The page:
Mahommad Samba Kamara stands outside a small tin shack in the pouring rain, watching his team suit up in protective gear to collect another body in the back streets of Freetown, capital of the West African nation of Sierra Leone.
This time it’s nine month old Aminata Samura. According to local social worker Claudia Fofana, she was sick with a fever for three days, had attended hospital, but died early this morning. Aminata’s mother is staying with relatives — too upset to attend her little girl’s funeral.
“When you bury so many children it’s like seeing the country deteriorating…”
As the safe and dignified burials team carry Aminata’s body to a waiting hearse, it’s difficult to even see the outline of her tiny form inside the white plastic body bag.
“When you bury so many children it’s like seeing the country deteriorating… it’s very, very sad… very discouraging,” Mahommad says quietly. “We are collecting children every day — children are dying more than adults.”
“This is the first time we see actual numbers we can monitor on a monthly basis.”
And his impression is not wrong. One result of the government’s decision during the Ebola outbreak to have all burials around Freetown carried out by medical burial teams is a ready supply of indisputable data.
“What you see here is fact. Even if you don’t know about figures, you see this is not a story — it’s fact.” In a small hut on a hillside just outside the city, Amadu Turay is slowly turning the pages of the large hardback book which serves as the register for Waterloo cemetery. Column after column lists the names and details of those buried here, many of them children, many very young. This is one of only two burial grounds that has been operational over the past year in Freetown and its hinterland, both managed by international NGO Concern Worldwide.
Back at Concern’s office, country director Fiona McLysaght sits in front of a computer screen. “Because we have been solely responsible for managing cemeteries here, it’s given us a unique opportunity to see exactly how many people are dying, who they are, and their ages,” she says. “Up until now, this information just wasn’t there.”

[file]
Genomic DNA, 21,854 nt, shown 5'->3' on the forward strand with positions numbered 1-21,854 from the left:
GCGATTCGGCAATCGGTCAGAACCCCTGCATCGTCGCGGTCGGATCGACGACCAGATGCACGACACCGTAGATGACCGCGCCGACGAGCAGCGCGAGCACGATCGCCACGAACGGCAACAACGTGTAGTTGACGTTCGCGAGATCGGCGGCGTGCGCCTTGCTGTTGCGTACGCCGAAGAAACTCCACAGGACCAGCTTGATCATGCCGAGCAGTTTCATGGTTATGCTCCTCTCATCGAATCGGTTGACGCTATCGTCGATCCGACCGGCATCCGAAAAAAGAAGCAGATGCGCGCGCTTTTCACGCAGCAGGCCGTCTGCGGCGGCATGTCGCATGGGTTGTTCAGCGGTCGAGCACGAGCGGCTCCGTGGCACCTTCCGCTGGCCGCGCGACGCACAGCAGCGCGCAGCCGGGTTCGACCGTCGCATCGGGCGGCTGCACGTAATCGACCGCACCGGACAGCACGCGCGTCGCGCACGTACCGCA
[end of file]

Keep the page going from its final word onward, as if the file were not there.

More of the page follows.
What’s most disturbing is that the latest available data… shows the highest numbers of child deaths.
The analysis of those figures has revealed some startling statistics. Hundreds of children under the age of five are dying every month. And what’s most disturbing is that the latest available data – for the months when only a handful of Ebola cases were being recorded – shows the highest numbers of child deaths. In June of this year, 744 children under the age of five died in Western Area. The figure for July was 849.
Emily Cummings, who works with Concern’s Child Survival Project, has been responsible for analyzing the figures. “We’ve known for a long time that the infant mortality rate in Sierra Leone is one of the worst in the world, but when you calculate a rate, you are basically taking a sample and producing an abstract. This is the first time we see actual numbers we can monitor on a monthly basis.”
Exactly how bad the problem is and whether it’s improving or worsening is hard to tell. The absence of reliable data from past years and the delay in conducting a census — caused by the Ebola crisis — makes it difficult to calculate a real rate. But Sonnia Magba Bu-Bukeijabibi, one of the country’s most senior statisticians, calls the figures revealed in Concern’s data “staggering.”
“If this is happening in Western Area, where you expect to have the most sophisticated facilities, imagine what’s happening in the provinces. We need studies to find out the underlying causes [and] focus group discussions. We need to talk to communities.” Magba Bu-Bukeijabibi works for the government-run agency Statistics Sierra Leone.
“In the U.S. we can’t imagine a child not living long enough to celebrate their fifth birthday. Here it’s very common.”